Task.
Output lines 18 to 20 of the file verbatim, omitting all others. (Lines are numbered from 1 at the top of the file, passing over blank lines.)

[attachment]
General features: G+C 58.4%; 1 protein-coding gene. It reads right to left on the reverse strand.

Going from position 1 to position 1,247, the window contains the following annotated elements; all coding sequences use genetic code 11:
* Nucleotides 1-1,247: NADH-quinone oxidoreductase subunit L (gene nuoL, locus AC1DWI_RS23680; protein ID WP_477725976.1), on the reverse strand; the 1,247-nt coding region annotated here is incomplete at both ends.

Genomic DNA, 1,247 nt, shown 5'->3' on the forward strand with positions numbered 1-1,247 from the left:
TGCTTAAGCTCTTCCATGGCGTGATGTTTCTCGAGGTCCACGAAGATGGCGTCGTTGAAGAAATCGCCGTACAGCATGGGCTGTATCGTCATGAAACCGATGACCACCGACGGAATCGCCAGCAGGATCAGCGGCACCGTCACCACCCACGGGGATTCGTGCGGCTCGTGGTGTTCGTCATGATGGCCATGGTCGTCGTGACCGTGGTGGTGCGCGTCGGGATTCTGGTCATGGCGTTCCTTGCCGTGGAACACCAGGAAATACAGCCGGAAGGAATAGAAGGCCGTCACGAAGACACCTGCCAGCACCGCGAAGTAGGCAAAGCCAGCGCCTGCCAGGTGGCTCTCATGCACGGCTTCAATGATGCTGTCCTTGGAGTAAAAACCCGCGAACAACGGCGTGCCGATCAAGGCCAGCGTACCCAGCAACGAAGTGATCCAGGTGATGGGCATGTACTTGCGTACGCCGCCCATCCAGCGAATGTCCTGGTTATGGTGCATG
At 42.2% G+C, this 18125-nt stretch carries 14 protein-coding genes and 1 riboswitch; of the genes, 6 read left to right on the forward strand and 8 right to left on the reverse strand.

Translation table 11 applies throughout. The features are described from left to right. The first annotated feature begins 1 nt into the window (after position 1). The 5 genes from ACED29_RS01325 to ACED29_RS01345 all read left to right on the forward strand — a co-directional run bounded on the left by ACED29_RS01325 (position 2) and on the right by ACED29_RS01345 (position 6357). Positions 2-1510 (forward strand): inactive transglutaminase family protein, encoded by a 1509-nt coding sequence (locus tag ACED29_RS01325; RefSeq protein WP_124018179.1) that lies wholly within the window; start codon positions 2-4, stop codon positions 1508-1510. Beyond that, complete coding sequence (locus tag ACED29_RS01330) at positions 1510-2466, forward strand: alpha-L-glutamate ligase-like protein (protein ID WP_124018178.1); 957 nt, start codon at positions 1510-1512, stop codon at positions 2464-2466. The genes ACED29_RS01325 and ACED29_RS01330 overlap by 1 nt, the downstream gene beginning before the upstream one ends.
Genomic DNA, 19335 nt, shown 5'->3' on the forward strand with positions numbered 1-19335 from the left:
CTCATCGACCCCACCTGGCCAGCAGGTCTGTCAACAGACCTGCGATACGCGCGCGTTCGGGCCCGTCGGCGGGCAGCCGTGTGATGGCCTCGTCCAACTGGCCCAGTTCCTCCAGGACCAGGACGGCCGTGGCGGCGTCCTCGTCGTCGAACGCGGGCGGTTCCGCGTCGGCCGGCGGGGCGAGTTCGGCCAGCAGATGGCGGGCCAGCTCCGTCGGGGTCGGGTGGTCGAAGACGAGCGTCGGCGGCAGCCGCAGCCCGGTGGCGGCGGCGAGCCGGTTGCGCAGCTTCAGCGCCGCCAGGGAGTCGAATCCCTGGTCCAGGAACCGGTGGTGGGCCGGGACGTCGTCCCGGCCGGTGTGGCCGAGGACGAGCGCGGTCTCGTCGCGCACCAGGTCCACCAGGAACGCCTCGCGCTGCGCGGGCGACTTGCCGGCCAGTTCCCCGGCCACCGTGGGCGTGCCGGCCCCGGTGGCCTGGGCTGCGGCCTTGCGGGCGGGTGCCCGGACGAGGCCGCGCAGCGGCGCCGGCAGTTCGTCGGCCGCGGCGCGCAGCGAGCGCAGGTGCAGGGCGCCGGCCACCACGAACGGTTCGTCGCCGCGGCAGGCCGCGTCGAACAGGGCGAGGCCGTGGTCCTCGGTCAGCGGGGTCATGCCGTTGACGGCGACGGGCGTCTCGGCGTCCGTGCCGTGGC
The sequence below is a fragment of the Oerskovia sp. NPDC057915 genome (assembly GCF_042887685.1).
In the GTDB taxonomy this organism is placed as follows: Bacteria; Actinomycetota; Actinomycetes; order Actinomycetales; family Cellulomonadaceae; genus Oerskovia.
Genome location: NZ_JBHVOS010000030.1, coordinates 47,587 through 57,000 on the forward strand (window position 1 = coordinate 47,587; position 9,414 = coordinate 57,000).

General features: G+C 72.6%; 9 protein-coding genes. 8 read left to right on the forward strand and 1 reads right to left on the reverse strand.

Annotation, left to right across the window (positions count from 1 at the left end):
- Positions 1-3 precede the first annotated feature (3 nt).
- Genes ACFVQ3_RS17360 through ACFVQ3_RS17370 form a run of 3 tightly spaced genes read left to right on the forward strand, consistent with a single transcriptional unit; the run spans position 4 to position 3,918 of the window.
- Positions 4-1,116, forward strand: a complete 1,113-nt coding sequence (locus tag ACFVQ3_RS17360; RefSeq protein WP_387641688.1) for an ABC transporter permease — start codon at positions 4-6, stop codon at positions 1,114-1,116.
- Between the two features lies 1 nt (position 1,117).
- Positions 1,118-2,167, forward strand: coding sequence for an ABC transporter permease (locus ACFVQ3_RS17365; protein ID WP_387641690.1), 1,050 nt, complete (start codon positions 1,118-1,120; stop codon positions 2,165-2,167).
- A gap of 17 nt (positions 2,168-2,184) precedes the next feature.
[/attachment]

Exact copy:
- Between the two features lies 1 nt (position 1,117).
- Positions 1,118-2,167, forward strand: coding sequence for an ABC transporter permease (locus ACFVQ3_RS17365; protein ID WP_387641690.1), 1,050 nt, complete (start codon positions 1,118-1,120; stop codon positions 2,165-2,167).
- A gap of 17 nt (positions 2,168-2,184) precedes the next feature.